Itâs cold and flu season again, and people desperately want to remain healthy, avoiding bugs that can linger and keep them down for two or three weeks.
For example, there are regularly six daily absences in my daughterâs class â with some children out with the flu for an entire week. Our pediatricianâs office announced extended hours to meet demand.
According to a Centers for Disease Control and Prevention (CDC) report, the flu arrived early this season. Doctor visits to treat influenza-like symptoms are up â the worst since 2003.
The flu and similar illnesses creates not only physical burdens, but monetary ones as well. A typical flu season costs America approximately $10 billion. This one is worse. Add the costs of implementing ObamaCare and weâre talking about real money.
For minority communities, the impact of the flu is quite severe. Low flu vaccination rates within the black and Hispanic communities cause higher hospitalization rates for these groups. The CDC estimates blacks 65 years old and older lag behind whites in getting flu shots by approximately 21 percent. Hispanic Americans 65 year old or older similarly trail whites by 19 percent.
And children are extraordinarily vulnerable. They are at greater risk if their parents or guardians arenât vaccinated. Unfortunately, this only increase the health risk for black and Hispanic children.
Itâs why a recent decision by the American Association of Pediatrics (AAP) is troubling.
Respiratory Syncytial Virus (RSV), something most children catch before their second birthday, is a leading cause of pneumonia and infant hospitalization. In 2009, the AAP changed its recommendations for RSV treatment â shrinking the pool of eligible infants and reducing the dosage of the medication palivizumab (also known as Synagis) used to treat RSV.
Pavilizumab is administered by regular shots during flu season. While one can learn precautions to prevent RSV, the shots are essential for high-risk children such as premature infants and those with chronic lung or heart conditions.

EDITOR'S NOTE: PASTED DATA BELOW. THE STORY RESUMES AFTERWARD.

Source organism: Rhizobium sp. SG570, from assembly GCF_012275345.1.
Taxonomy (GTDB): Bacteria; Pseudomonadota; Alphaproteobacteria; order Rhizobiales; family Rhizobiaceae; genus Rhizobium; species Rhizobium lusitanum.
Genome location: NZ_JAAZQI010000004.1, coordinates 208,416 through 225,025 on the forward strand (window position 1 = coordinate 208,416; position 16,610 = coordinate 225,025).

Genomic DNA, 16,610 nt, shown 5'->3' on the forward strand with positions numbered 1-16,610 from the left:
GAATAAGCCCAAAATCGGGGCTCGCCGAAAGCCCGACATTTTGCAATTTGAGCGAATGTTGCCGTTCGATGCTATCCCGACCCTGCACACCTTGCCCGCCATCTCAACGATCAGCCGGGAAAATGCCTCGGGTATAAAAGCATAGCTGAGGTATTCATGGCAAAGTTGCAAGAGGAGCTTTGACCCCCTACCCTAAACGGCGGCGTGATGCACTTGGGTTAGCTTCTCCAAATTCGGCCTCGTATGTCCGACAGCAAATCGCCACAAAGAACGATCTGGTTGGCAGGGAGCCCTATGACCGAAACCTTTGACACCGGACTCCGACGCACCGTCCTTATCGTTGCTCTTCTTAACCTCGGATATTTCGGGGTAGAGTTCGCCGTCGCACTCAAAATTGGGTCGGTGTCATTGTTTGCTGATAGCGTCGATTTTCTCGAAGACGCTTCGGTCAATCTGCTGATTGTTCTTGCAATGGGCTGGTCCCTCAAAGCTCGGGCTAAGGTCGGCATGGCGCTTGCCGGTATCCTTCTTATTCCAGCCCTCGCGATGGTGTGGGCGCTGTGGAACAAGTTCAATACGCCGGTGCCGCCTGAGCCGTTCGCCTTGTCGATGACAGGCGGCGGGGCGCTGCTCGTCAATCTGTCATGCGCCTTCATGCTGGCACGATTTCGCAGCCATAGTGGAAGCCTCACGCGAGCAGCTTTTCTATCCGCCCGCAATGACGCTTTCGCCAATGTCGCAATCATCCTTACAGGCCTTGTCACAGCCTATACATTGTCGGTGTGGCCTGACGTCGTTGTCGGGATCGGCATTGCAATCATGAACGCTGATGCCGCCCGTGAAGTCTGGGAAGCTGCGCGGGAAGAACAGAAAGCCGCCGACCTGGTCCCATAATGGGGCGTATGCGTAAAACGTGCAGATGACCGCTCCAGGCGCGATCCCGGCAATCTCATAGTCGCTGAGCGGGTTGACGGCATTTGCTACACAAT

The education seems to be sticking, with pediatricians urging new parents who may mistake this devastating virus for a cold to take proper precautions against RSV.
Treatment, however, is another story.
Under the auspices of âcost-cutting,â the number of babies eligible for treatment for RSV is reduced. In effect, the AAP is potentially increasing the RSV exposure threat for some at-risk infants.
According to the CDC, infants of non-Hispanic black mothers are more than 1.5 times more likely to be born pre-term compared with infants of non-Hispanic white women. This means the policy change disparately hits the black communities. In addition, those infants still eligible for treatment face another hurdle since the AAP has also reduced the suggested number of doses to below FDA-approved levels.
Such action seems unwise and tone deaf. But it may be a glimpse of our future. The AAPâs actions seem similar to the expected role of the dreaded IPAB â the Independent Payment Advisory Board. This is the board that, as part of ObamaCare, may end up making health care decisions for families that should be made by physicians and their patients.
The National Medical Association â a professional association of black physicians â and the National Black Nurses Association have expressed concern about the AAPâs guidelines regarding RSV prevention and their impact on black infants and other minority children. They recommend additional research be aimed toward the maximum possible protection for infants and children at risk. They would also like to see the inclusion of more minority children in clinical trials. To date, their concerns have not been addressed.
Like so many aspects of life, cost is a consideration when it comes to health care. The decision of a panel to reduce dosages for babies in at-risk communities cannot possibly guarantee the best outcome â especially when it could also increase hospitalizations.
There needs to be a thoughtful, cost-effective method to protect our most vulnerable children while also allowing parents to make the best health decisions for their families.
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